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Bereavement Leave – What are your Rights?

Reasons to choose Wilson Browne

Jack’s Law

Prior to April 2020, there was no legislation allowing parents to take bereavement leave for the loss of a child, but this changed as a result of Jack’s Law.

The Parental Bereavement Leave Regulations 2020 came into force on 6th April 2020 (“the Regulations”). The right to leave under the Regulations applies to those parents who have lost a child who was under 18 years of age – this includes the stillbirth of an unborn child after 24 weeks of pregnancy. The Regulations also specify the right to Statutory Bereavement Leave Pay (“SBLP”).

The right to Parental Bereavement Leave (“PBL”)

Who is entitled to take PBL?

Only employees are entitled to take PBL and there is no minimum length of service requirements to be eligible for this right.

An employee is be entitled to take time away from work for bereavement leave and be paid for it, if they qualify as a “bereaved parent” under the Regulations.

How much PBL can be taken?

Employees are entitled to take a minimum period of 1 week’s PBL and the maximum that can be taken is 2 weeks. The leave can be taken at any time within the period of 56 weeks. The leave does not have to be consecutive.

Are there any notification requirements?

When an employee wishes to take PBL they must comply with a number of notification requirements. Those requirements relate to the:

• timing of the notice – and this is dependent on when the leave is due to start, and
• information to be provided – this includes the date of death of their child and when leave is to start.

Notification of PBL does not necessarily need to be given in writing.

An employee should also issue a notification if they wish to cancel PBL. However, cancellation must happen before PBL commences for it to be effective under the Regulations. What happens to the employee’s terms and conditions when they take PBL?

The employee’s terms and conditions continue whilst they are on PBL and they are bound by their terms and conditions of employment.

What happens on the employee’s return to work?

At the end of the PBL the employee has the right to return to the job they were employed to do before they exercised their right to leave.

What if the employer gets it wrong?

The employee can make unfair dismissal detriment claims regardless of their length of service in a number of scenarios. Dismissals relating to an employee exercising their PBL right (including scenarios where the employer thinks the employee will take PBL) will be automatically unfair.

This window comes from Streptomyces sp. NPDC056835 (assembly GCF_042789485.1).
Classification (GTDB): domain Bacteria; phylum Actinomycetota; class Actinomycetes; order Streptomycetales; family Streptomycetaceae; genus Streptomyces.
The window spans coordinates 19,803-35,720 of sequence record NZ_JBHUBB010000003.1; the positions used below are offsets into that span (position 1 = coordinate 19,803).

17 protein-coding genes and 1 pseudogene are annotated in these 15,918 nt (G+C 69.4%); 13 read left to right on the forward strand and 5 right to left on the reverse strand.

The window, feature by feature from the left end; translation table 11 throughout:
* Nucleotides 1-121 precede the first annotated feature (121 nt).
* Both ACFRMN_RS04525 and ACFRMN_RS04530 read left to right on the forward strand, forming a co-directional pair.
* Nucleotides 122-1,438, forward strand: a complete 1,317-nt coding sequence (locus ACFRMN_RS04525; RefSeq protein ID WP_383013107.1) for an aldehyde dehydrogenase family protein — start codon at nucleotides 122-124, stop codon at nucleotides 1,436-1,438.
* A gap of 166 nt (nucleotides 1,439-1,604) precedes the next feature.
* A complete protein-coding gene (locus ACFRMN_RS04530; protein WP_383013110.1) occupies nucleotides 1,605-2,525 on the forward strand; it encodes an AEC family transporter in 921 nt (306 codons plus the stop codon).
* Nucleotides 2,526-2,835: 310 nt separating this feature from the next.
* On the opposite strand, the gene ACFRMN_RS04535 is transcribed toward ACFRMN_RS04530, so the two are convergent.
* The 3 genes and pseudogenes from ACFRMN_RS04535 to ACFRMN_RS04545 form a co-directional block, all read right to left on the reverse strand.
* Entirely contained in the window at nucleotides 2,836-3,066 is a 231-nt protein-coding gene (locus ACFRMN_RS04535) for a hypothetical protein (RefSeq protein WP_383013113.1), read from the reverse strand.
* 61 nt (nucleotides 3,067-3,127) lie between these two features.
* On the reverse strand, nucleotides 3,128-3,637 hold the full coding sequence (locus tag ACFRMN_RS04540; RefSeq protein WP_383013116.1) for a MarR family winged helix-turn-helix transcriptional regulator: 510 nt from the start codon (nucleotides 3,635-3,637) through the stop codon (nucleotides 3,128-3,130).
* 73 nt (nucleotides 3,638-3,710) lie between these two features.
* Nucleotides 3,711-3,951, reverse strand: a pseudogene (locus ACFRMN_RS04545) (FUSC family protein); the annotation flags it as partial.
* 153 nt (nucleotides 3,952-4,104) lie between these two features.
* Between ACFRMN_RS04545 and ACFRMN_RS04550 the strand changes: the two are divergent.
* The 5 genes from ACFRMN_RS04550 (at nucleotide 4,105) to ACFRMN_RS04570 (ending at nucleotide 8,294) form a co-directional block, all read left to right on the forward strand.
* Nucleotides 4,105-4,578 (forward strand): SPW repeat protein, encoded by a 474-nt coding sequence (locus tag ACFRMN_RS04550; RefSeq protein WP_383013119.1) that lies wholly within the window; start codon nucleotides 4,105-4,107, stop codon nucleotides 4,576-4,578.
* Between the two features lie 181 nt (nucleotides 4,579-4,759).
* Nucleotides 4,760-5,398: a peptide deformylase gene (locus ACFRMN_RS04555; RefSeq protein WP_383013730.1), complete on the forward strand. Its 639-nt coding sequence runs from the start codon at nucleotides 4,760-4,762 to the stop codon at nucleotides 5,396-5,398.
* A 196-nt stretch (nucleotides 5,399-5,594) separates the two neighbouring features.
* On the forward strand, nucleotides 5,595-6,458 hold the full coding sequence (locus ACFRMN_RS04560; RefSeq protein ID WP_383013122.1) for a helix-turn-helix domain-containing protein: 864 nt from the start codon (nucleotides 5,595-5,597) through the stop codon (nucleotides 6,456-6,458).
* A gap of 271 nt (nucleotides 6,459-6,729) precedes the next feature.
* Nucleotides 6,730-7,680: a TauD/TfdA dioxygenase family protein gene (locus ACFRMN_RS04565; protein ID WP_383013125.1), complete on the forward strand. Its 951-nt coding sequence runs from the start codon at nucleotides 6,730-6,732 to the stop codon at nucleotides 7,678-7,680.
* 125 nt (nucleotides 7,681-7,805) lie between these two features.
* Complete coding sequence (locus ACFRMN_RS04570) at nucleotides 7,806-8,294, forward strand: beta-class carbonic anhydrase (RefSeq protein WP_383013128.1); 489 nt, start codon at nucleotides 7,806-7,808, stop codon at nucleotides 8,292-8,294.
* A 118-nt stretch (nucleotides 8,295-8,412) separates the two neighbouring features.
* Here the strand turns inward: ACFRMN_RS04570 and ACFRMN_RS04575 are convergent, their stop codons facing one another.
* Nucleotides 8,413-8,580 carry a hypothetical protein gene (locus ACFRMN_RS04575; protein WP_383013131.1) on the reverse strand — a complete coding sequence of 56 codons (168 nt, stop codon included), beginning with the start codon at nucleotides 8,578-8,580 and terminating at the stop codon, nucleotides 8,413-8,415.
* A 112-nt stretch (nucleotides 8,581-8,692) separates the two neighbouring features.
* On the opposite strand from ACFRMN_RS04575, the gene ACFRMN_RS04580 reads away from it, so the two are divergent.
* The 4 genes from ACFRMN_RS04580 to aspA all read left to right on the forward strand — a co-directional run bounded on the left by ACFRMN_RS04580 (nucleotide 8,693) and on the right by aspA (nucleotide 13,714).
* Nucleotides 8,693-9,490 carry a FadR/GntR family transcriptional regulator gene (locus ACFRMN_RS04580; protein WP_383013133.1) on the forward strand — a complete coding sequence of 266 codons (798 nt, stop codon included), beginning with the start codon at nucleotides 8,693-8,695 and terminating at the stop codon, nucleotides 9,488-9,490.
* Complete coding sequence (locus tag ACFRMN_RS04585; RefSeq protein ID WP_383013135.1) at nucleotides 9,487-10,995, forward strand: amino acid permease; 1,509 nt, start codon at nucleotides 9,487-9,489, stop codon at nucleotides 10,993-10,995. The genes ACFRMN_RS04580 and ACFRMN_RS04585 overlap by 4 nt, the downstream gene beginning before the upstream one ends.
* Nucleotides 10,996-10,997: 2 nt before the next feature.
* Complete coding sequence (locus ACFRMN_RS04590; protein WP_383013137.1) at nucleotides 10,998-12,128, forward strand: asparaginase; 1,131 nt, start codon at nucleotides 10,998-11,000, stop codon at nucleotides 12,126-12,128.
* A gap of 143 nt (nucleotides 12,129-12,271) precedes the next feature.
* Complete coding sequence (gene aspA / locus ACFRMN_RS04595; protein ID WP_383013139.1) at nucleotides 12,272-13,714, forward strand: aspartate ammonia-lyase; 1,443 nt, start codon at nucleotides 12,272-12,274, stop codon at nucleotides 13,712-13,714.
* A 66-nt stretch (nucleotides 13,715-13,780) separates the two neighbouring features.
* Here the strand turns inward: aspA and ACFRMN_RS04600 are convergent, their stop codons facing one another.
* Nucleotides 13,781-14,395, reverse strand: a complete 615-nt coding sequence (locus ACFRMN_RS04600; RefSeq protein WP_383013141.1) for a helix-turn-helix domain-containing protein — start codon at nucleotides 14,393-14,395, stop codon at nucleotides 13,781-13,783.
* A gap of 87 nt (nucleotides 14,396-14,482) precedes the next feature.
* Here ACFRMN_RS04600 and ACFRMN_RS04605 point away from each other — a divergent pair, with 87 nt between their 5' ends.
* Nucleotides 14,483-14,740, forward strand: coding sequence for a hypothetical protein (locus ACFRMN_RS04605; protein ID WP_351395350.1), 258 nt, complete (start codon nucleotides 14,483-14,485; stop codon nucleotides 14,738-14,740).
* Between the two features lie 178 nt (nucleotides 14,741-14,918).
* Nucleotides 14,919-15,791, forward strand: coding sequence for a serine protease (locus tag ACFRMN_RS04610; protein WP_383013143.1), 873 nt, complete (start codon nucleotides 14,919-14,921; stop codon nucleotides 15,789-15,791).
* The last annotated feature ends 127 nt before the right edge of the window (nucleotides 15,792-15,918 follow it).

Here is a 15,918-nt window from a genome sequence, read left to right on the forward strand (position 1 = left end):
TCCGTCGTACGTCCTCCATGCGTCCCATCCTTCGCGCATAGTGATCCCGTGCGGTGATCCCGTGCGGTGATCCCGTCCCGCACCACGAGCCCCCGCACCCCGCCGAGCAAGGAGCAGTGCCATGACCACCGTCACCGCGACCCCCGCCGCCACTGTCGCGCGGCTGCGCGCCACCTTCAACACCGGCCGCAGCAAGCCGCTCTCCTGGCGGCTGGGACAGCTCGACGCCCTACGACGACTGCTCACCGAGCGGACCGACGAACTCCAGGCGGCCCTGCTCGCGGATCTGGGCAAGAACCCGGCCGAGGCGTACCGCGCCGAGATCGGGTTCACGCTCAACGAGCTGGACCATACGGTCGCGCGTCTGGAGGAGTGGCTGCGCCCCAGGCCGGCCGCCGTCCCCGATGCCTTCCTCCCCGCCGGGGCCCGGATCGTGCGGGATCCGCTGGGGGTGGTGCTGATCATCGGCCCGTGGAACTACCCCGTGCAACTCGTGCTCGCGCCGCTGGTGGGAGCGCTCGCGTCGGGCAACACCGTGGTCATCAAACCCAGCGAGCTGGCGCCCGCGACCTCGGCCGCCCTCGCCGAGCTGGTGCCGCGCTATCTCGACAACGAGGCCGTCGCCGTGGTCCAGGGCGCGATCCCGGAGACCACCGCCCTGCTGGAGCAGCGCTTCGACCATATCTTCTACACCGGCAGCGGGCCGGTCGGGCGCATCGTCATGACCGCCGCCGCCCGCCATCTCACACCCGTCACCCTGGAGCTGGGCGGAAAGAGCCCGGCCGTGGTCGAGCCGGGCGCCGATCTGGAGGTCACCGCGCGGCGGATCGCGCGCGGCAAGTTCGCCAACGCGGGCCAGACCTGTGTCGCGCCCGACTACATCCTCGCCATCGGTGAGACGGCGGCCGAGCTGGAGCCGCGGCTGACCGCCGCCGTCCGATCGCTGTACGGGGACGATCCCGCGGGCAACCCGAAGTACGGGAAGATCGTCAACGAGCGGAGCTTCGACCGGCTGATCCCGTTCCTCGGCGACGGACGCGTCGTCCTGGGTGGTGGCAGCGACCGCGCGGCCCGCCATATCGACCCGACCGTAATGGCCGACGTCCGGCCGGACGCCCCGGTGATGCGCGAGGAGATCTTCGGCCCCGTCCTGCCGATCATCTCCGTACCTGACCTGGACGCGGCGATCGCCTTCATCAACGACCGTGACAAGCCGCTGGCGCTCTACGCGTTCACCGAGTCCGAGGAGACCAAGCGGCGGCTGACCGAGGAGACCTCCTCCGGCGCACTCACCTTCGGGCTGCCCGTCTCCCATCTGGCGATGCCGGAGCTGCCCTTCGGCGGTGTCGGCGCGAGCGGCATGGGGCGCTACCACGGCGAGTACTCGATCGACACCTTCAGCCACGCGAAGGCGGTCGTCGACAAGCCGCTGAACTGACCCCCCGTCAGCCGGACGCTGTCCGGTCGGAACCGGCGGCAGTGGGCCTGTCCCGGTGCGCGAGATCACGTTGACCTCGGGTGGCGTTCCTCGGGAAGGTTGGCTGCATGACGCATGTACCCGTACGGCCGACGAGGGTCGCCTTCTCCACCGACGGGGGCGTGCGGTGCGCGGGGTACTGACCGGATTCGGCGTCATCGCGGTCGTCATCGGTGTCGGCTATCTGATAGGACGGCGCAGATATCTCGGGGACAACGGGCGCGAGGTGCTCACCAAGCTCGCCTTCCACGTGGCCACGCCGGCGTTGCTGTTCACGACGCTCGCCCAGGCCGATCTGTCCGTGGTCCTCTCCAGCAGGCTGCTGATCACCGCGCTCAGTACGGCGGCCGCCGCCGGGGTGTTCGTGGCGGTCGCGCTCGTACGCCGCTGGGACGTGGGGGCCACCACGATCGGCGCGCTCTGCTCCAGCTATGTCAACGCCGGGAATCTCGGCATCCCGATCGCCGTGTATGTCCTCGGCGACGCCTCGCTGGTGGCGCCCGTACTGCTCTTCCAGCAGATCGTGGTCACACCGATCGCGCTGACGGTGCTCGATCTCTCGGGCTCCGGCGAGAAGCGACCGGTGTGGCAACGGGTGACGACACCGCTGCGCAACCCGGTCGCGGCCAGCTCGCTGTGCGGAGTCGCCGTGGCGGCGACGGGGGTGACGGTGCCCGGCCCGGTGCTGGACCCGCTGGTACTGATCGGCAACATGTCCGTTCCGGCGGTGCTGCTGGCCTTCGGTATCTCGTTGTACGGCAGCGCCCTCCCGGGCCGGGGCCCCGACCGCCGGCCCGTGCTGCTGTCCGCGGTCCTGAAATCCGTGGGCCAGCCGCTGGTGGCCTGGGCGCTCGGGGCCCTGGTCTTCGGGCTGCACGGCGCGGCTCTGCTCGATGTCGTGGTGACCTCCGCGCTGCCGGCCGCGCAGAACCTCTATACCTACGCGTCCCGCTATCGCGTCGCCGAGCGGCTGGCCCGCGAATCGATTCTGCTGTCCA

The right to Parental Bereavement Leave Pay (“PBLP”)

What pay is the employee entitled to when they take PBL?

Provided they satisfy the qualifying conditions the employee will be entitled to PBLP. Qualifying conditions relate to:

• length of service, and
• earnings received in the preceding 8 weeks in the week before the day the child has died.

Rates are the same as for Shared Parental Pay or Statutory Paternity Pay.

How much notice does an employee need to give for PBLP purposes?

Notice must be given before the start of their PBLP or 28 days after the first day of the PBLP period.

Notice provisions are also triggered if PBLP is to be cancelled.

Can I ask for evidence of PBLP entitlement?

Yes! The employee is obliged to provide a written statement which specifies:

• the employee’s name,
• the date of the child’s death, and
• a declaration they qualify as a bereaved parent.

Can I refuse to pay PBLP?

There are some limited instances when PBLP is not payable. This includes when the period for PBLP coincides with an entitlement to statutory sick pay.

Steps organisations can take to ease PBL and PBLP compliance

Should the right to PBL ever arise, the employee is undoubtedly going to have far more pressing matters on their minds than what they need to do to as far as their employment is concerned. For this reason, employers are encouraged to try and make this element of their employee’s life straight forward. Thought should therefore be given to how an employer might approach such a situation ahead of it actually arising. Obvious, and relatively easy, steps that can be taken include:

  • A PBL Policy – as with other types of family friendly policies, these can either give the statutory rights only or can include enhanced rights – e.g. paying full pay during PBL.
  • Devising a pro forma that can be sent by an organisation to an employee who is excising their right to PBL – this can then be easily completed and returned by the employee for PBLP purposes.
  • FAQs on PBL and PBLP on the organisation’s intranet.
  • Inform managers about what they should do in the event a report calls in requesting PBL.

If you need Employment advice, please contact the Team.

Jennie Jahina


Jennie Jahina


Jennie is a Partner and Head of the Employment team.  A member of the Employment Lawyers Association, Jennie has 21 years’ experience and is an accredited CEDR Mediator. She acts for private sector organisations ranging from SMEs to multi-national companies and public sector organisations.